He blinded me with science: The Mysterious Island by Jules Verne

The Mysterious Island recounts the adventures of six Yankees who escaped a Confederate prison by stealing a hot air balloon.  They ride the winds of a monster storm until the balloon fails and deposits them on a deserted island in the South Pacific. The castaways have nothing but the clothes on their backs to help them survive.

One of the castaways is an engineer. All the others have man-crushes on him because he knows how to make anything out of dirt and gumption.

Another of them is a teenaged boy, who, despite his tender age, knows everything there is to know about exotic fauna and flora, including the various medicinal uses of the latter.

The third Yankee is a sailor, capable of building a pleasure yacht by himself, on a deserted island, in about four months.

The fourth castaway is a journalist. He is exceptional at making himself appear wise, though he is of less practical use than any of the others.

The fifth castaway is the black “companion” of the engineer. He is under no “obligation” to the engineer, and could have gone his own way at any time during his long “devotion” to the engineer.  Guess who does all the cooking on the island.

The final castaway is a dog, who turns out to be marginally more useful than the journalist.

Don't worry for their safety. Jules Verne only kills bad guys.

Don’t worry for their safety. Jules Verne only kills bad guys.

Remarkably, the island contains every natural resource necessary for five men with clothes on their backs to develop a western industrial society. The castaways, who, for reasons associated with the tourist trade, quickly become colonists, busy themselves in the production of steel, textiles, and other assorted necessities and luxury items.

What makes the island mysterious is the presence of an unknown benefactor who aids the colonists whenever they encounter a difficulty requiring too much effort to plot their way through. When pirates attack, a torpedo is placed in the pirate ship’s path by the unknown protector, destroying the threat without having to bother us with an annoying display of military cleverness by the colonists.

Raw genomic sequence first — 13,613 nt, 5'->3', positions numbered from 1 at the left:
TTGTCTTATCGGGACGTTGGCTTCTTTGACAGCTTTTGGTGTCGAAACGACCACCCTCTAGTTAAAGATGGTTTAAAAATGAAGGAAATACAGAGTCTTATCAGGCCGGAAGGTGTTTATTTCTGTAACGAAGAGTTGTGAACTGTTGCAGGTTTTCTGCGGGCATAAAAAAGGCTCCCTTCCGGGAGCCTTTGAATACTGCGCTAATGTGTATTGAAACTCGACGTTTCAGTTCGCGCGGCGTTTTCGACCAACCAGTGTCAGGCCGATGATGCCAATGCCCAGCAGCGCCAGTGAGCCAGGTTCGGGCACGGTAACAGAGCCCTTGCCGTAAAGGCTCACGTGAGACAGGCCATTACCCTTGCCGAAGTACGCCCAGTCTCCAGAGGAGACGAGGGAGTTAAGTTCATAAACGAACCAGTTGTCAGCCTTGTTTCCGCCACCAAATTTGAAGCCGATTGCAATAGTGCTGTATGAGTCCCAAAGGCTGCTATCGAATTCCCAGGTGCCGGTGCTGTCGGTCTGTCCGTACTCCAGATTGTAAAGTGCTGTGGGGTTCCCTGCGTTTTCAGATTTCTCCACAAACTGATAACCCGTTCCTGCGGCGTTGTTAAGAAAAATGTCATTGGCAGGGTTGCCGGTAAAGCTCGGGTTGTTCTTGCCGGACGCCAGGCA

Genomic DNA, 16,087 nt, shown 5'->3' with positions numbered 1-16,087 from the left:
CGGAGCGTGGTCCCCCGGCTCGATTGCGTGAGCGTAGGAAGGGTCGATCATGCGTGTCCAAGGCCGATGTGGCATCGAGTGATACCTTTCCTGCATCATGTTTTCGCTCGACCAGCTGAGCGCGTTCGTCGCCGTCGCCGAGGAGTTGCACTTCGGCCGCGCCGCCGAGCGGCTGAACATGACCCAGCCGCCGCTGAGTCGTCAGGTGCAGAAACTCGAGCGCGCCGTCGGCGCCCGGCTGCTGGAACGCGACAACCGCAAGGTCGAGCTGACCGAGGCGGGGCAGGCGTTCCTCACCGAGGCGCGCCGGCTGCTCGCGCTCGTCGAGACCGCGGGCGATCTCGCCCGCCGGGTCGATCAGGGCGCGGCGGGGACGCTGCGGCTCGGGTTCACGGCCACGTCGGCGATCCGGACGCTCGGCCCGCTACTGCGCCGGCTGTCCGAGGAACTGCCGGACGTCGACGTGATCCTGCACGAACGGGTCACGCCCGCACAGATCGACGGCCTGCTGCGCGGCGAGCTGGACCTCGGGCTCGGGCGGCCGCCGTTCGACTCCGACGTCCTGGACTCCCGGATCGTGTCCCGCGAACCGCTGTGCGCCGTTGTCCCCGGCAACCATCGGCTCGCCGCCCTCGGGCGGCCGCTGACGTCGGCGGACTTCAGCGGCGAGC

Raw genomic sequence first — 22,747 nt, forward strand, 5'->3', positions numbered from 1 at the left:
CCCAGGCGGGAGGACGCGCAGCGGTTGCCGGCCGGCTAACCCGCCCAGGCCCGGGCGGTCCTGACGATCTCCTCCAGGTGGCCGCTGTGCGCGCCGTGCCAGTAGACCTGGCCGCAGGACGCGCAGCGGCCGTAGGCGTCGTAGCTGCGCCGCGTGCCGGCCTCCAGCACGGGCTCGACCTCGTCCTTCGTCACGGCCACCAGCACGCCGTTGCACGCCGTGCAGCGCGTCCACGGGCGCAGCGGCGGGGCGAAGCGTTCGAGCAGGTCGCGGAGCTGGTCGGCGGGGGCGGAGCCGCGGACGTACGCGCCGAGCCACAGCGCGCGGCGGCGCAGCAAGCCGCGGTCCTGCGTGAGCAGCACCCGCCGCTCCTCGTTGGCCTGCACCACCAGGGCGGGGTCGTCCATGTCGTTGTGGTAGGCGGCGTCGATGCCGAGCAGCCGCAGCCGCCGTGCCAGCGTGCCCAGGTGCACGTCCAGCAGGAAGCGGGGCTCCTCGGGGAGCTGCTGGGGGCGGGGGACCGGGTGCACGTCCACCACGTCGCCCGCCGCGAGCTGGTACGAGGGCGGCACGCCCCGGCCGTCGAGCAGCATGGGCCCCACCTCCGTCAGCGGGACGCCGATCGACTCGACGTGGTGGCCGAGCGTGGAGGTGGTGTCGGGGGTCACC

I wanted to dislike this novel from the beginning. The characters are flat. There is no conflict between them. They are great guys who always agree on everything, and anything they touch turns to gold. Verne’s obvious  and overabundant  love for his characters means there is no tension caused by worry that any of them will come to serious harm.

Readers more sciencey and less fictiony than I am might enjoy descriptions of the processes by which the colonists manufactured the many fine products used to build their empire. To me, a recipe book for smelting iron does not make a compelling story.

And then there was the time lost deciding upon names for the island’s various features. They really could have done this while I was at work.

In spite of all this, I could not hate this book. I found myself looking forward to revisiting the island. Even though some the colonists’ improvements were far-fetched, I wanted to see what else they were able to develop. The characters themselves were secondary to me. I wanted to watch progress. Jules Verne may not have been much into character development, but he sure was adept at showing off scientific progress. That’s how he got me; apparently, I’m a sucker for progress.

In the end, this collection of brilliant and amiable men faces catastrophe. With their mysterious protector no longer able to bail them out, they do what all clever, resourceful men do to save themselves: they rely on dumb luck.

It was disappointing that the characters did not concoct some ingenious scheme to save themselves, but I didn’t really care about them anyway. I was more concerned about the island itself. This once-primitive, now paradise, land was the true star of the show. Only Jules Verne could make me feel this way about a chunk of volcanic rock.